Lebanese Govt Determined to Fight Corruption in the Public Bureaucracy

Published March 5th, 2019 - 08:12 GMT
Beirut, Lebanon (Twitter)
Beirut, Lebanon (Twitter)

A much-trumpeted and long-awaited drive against rampant corruption in the public administration appears to be gathering steam, hardly a month after the formation of a new government that has promised to implement bold reforms to salvage the country’s economy.

With Lebanon under heavy pressure to enact key economic and financial reforms recommended at last year’s CEDRE conference to shore up its weak economy, calls for fighting corruption have dominated the political scene and media coverage in the past few weeks. This has overshadowed public demands to resolve the chronic problems of electricity, waste management and the worsening economic crisis.

Top leaders have underlined an urgent need to stamp out corruption in public administrations and ministries and halt the squandering of state funds - essential measures to avert a much-feared collapse of the economy, reeling under $85 billion in national debt, an endemic budget deficit and slow growth.

A total of 54 lawmakers, representing blocs from across the political divide, focused on the need to combat corruption and curb the waste of public funds in their speeches during last month’s parliamentary sessions to debate the new Cabinet’s policy statement ahead of a vote of confidence.

Yet, the anti-graft drive seen as crucial for halting the waste of public funds and reducing the budget deficit appears doomed to fail due to the absence of an independent judiciary and effective oversight bodies, political analysts said.

Worse still, the opening of the “corruption file” is bound to heighten political and sectarian tensions, threatening to stall the campaign altogether, they warned.

 

“Unless two urgent issues are addressed - changing the current sectarian-based governing system and creating an independent judiciary - the anti-corruption campaign is doomed to failure,” Sami Nader, a professor of economics and international relations at St. Joseph University, told The Daily Star.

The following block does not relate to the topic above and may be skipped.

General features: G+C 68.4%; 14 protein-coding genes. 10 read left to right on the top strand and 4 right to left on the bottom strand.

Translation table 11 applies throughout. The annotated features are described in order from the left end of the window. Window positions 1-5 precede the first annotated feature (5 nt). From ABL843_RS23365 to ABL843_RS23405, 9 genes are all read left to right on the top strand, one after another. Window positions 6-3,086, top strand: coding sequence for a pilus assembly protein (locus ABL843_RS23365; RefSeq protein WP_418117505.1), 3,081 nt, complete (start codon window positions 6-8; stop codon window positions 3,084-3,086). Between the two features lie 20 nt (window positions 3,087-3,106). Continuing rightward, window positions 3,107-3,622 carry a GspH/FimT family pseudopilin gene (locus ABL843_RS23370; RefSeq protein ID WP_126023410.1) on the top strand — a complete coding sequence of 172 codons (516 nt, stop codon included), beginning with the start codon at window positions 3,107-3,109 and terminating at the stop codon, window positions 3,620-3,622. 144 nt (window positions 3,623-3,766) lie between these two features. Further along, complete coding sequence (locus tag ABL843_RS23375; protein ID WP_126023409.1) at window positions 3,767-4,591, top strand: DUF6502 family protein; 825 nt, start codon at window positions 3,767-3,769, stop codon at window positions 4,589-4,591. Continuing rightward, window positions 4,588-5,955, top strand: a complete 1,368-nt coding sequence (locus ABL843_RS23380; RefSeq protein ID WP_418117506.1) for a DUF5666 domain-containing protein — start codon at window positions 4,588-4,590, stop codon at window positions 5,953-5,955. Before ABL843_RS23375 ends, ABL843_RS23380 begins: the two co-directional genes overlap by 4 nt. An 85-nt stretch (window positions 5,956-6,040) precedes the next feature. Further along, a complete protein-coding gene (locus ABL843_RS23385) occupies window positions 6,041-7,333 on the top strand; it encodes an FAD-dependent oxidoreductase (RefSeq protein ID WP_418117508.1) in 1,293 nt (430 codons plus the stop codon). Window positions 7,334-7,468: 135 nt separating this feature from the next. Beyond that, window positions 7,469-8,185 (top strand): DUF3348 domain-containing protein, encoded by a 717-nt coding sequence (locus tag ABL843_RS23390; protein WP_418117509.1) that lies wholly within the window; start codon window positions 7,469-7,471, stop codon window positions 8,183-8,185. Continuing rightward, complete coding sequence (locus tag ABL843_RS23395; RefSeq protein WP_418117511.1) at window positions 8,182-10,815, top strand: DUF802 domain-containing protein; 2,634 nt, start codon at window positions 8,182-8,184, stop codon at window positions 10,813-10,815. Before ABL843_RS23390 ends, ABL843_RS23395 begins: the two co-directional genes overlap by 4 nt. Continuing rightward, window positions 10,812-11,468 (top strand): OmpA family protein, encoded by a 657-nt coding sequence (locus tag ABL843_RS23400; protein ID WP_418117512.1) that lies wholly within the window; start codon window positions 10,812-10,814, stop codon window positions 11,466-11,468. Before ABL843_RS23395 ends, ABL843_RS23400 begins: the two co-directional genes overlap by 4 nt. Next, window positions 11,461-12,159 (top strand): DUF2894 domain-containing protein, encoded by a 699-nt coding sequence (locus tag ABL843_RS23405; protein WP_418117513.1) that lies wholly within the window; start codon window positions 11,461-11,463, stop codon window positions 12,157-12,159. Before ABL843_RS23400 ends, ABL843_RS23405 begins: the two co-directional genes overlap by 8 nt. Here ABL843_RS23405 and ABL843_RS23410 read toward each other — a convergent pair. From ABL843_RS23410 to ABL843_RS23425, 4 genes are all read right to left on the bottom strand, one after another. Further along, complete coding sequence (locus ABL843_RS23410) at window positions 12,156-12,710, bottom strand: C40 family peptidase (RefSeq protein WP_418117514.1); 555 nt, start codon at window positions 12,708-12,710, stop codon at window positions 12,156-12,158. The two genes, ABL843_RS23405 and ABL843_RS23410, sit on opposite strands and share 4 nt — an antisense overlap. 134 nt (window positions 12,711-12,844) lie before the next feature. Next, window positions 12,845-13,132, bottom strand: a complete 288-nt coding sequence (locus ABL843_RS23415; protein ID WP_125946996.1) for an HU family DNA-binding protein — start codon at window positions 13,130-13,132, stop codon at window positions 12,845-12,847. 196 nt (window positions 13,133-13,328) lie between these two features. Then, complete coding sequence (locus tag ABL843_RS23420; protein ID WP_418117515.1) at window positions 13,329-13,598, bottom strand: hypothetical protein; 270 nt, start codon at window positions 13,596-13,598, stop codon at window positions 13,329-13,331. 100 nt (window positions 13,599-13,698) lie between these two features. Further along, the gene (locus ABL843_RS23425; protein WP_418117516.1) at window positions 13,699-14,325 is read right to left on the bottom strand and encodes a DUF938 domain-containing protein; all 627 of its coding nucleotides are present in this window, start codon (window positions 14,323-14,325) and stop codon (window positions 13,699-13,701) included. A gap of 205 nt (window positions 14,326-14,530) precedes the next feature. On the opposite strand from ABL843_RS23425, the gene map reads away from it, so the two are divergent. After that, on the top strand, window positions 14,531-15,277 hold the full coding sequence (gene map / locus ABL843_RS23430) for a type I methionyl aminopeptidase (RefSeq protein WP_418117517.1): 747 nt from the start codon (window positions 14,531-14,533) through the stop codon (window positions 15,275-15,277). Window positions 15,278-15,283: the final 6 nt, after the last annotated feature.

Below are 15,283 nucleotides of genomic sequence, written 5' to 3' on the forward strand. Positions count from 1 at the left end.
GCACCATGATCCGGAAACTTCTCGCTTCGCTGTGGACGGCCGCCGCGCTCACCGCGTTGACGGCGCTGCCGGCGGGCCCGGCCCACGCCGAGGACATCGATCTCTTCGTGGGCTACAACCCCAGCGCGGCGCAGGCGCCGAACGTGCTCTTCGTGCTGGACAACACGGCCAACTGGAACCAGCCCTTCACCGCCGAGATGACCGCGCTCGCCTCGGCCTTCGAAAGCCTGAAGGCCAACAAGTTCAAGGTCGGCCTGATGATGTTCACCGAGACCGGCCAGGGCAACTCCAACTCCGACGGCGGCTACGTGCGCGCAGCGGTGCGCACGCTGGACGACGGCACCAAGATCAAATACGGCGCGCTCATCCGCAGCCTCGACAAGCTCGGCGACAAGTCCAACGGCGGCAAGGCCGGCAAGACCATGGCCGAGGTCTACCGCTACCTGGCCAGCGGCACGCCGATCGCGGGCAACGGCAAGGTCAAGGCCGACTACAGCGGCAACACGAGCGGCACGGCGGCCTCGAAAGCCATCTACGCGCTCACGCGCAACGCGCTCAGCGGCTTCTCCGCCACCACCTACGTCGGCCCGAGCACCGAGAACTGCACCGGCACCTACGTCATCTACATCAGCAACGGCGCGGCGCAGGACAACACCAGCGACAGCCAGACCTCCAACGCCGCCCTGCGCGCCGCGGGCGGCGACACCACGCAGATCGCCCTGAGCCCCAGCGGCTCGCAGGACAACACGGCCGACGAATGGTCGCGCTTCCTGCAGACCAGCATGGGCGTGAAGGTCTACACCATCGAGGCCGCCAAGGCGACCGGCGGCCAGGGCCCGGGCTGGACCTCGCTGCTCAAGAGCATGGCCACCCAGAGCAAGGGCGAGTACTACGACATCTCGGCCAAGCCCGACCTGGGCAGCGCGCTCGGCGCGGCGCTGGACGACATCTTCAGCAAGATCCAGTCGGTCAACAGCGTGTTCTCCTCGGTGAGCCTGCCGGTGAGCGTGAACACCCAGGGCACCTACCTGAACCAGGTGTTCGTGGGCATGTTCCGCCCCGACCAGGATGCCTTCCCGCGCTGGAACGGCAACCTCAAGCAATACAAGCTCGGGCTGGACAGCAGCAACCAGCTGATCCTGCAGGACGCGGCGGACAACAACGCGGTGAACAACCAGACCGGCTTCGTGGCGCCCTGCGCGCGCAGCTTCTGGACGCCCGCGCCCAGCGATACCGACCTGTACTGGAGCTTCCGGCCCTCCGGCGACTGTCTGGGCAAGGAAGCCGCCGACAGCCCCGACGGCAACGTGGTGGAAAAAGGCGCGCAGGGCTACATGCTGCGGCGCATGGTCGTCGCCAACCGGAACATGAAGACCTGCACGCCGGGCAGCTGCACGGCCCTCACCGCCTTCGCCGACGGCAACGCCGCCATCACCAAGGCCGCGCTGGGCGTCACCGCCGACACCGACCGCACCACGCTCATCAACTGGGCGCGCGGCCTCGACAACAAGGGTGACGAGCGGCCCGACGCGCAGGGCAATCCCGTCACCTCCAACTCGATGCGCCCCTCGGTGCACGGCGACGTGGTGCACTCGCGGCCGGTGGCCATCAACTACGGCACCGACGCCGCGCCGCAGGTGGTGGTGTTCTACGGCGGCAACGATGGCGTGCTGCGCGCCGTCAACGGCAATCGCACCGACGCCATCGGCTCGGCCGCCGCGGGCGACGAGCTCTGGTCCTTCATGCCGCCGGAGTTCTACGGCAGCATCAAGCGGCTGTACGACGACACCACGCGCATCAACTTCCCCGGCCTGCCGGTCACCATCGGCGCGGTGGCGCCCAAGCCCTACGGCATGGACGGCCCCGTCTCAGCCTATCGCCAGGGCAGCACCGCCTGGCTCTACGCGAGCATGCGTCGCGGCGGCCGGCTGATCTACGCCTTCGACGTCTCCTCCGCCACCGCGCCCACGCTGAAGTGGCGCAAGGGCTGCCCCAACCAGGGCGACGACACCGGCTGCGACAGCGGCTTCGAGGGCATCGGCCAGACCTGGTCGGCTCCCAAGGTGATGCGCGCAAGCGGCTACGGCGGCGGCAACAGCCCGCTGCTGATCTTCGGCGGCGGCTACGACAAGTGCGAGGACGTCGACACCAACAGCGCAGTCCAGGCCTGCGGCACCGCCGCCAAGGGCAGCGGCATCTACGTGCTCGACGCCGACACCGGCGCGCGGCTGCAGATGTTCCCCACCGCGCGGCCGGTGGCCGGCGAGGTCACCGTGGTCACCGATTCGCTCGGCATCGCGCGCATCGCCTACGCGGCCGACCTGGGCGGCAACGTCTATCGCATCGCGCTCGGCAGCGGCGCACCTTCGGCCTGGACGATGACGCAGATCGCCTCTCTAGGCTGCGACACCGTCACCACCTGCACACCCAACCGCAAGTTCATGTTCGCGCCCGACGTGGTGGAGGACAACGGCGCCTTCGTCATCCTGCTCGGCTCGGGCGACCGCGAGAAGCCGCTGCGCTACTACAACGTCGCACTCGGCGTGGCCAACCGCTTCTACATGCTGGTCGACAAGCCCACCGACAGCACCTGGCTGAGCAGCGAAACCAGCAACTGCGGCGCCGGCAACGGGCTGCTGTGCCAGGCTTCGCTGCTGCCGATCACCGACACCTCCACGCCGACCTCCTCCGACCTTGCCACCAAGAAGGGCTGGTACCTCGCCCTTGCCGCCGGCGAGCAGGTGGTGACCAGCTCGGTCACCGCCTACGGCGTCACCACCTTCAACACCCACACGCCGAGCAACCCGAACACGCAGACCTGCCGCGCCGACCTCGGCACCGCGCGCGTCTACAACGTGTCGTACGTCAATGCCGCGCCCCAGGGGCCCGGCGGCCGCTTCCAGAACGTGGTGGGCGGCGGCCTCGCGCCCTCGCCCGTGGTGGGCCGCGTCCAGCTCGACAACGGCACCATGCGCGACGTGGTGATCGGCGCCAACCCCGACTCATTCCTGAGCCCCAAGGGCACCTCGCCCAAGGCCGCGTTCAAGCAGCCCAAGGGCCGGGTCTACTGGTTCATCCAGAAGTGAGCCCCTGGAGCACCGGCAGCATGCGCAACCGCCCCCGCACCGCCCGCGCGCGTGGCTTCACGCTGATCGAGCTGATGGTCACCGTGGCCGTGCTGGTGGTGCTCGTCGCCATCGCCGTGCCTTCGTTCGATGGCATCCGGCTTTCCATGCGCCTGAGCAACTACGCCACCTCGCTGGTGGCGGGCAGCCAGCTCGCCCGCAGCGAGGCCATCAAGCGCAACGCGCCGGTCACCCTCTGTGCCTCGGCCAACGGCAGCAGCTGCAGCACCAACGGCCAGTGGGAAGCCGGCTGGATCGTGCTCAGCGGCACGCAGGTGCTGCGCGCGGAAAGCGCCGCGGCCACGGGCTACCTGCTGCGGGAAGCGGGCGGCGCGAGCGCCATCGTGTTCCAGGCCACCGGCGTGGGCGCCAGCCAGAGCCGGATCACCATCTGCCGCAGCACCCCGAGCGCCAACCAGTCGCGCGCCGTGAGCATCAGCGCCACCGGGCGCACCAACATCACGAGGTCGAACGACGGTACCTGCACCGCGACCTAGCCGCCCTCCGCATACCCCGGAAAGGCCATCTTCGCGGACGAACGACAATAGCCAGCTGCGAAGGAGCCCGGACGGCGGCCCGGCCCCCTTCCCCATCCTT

“At the root of corruption is the current political system that is based on the sharing of political spoils. This system has meant ministries belong to sects and political parties instead of [having] a rotation of power,” he added.

Nader said that Cabinet decisions made by consensus reflected “a sharing of spoils among a cartel of leaders who have been ruling the country for 15 years.”

“The cartel-type of governance annuls the oversight system - [which] encourages corruption,” said Nader, also the director of the Levant Institute for Strategic Affairs, a Beirut-based think tank.

“The second pillar to fight corruption and curb the waste of state funds is through the establishment of a fully transparent and independent judiciary. Such a judiciary does not exist now,” Nader said.

“Unless these two important measures are taken, the anti-corruption campaign will remain merely a propaganda stunt.”

A similar view was put forward by Imad Salamey, a professor of political science at the Lebanese American University, who emphasized that an independent judiciary and oversight agencies were pivotal to confronting corruption.

“Anti-corruption intentions declared by politicians are not sufficient to confront a deeply entrenched phenomenon embedded in the practice of the clientelist confessional system,” Salamey told The Daily Star.

“What is needed is a systematic anti-corruption measure that provides for an independent judiciary as well as for the activation of governmental and non-governmental public oversight agencies.”

Asked about past barriers to curbing corruption, Salamey said, “The major obstacle stems from the fact that the Lebanese government is consociational and there is no separation of power. Both Parliament and the judiciary are dominated by the executive branch. There are, therefore, no checks and oversight functions performed over government’s conduct, nor is there a possibility for a viable opposition or civil society to litigate corruption cases.”

Simon Haddad, a professor of political science at the American University of Beirut, also sounded pessimistic about the chances of the anti-corruption battle yielding concrete results in the absence of an independent judiciary.